'Delhi Police may file closure report in toolkit case'

Disha Ravi case at standstill, Delhi Police may file closure report soon: Report

Environmentalist Disha Ravi. Credit: AFP File Photo

The probe into the case against Bengaluru-based environmentalist Disha Ravi for a toolkit about the farmers' protest has come to a standstill, with Zoom and Google not replying to queries sent by the Delhi Police.

According to a report by The Indian Express, the police will not file a charge sheet against Ravi, who was detained under charges of sedition, but will instead mull filing a closure report.

Ravi was arrested by the Delhi Police on February 13 in Bengaluru. She was immediately flown to Delhi where she was detained for 10 days, before a Delhi court granted her bail, raising question marks over the evidence used to arrest her. She was accused of being part of a Zoom call that included a member of the Pro-Khalistan outfit Poetic Justice Foundation.

Also Read | Government 'diluting' environmental laws: Disha Ravi 

An official from the Cyber Cell Division of Delhi Police told the publication that when contacted, neither Zoom nor Google responded. The investigators were unable to send the companies a time-bound notice since they were not based in India, the official added.

Even in the case of Nikhila Jacob and Shantanu — believed to be authors and editors of the toolkit — who are associated with UK-based advocacy group Extinction Rebellion, investigators failed to get any response.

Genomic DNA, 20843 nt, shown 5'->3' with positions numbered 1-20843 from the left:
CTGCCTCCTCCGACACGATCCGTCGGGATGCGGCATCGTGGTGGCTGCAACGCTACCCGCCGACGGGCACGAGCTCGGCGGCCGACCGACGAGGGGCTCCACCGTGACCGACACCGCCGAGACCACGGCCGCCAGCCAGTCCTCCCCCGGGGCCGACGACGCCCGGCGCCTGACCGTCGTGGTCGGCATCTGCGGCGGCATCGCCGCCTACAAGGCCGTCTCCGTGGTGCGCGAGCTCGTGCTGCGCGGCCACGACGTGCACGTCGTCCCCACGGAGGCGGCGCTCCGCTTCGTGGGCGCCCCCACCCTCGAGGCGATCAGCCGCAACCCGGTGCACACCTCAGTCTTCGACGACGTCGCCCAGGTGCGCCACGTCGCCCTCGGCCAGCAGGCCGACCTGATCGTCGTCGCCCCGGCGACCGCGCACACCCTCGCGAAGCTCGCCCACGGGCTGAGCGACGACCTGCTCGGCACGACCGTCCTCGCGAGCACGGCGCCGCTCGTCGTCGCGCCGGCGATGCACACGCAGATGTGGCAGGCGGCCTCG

Cops had alleged in February that the toolkit's content showed that the Republic Day violence was a pre-planned conspiracy aimed at attacking India's sovereignty and security. They even leaked certain chats from her phone to the media.

Also Read | Toolkit case: Did not leak Disha Ravi's private chats to media, Delhi Police tells HC 

When granting bail, a Delhi court said that the creation of a WhatsApp group or being editor of an innocuous 'toolkit' is not an offence. Further, since the link with the said toolkit or PJF has not been found to be objectionable, mere deletion of the WhatsApp chat "to destroy the evidence" also becomes meaningless.

The court said mere engagement with persons of dubious credentials is not indictable, rather it is the purpose of engagement that is relevant for deciding culpability.

Check out latest DH videos here

Get a round-up of the day's top stories in your inbox

Check out all newsletters

Get a round-up of the day's top stories in your inbox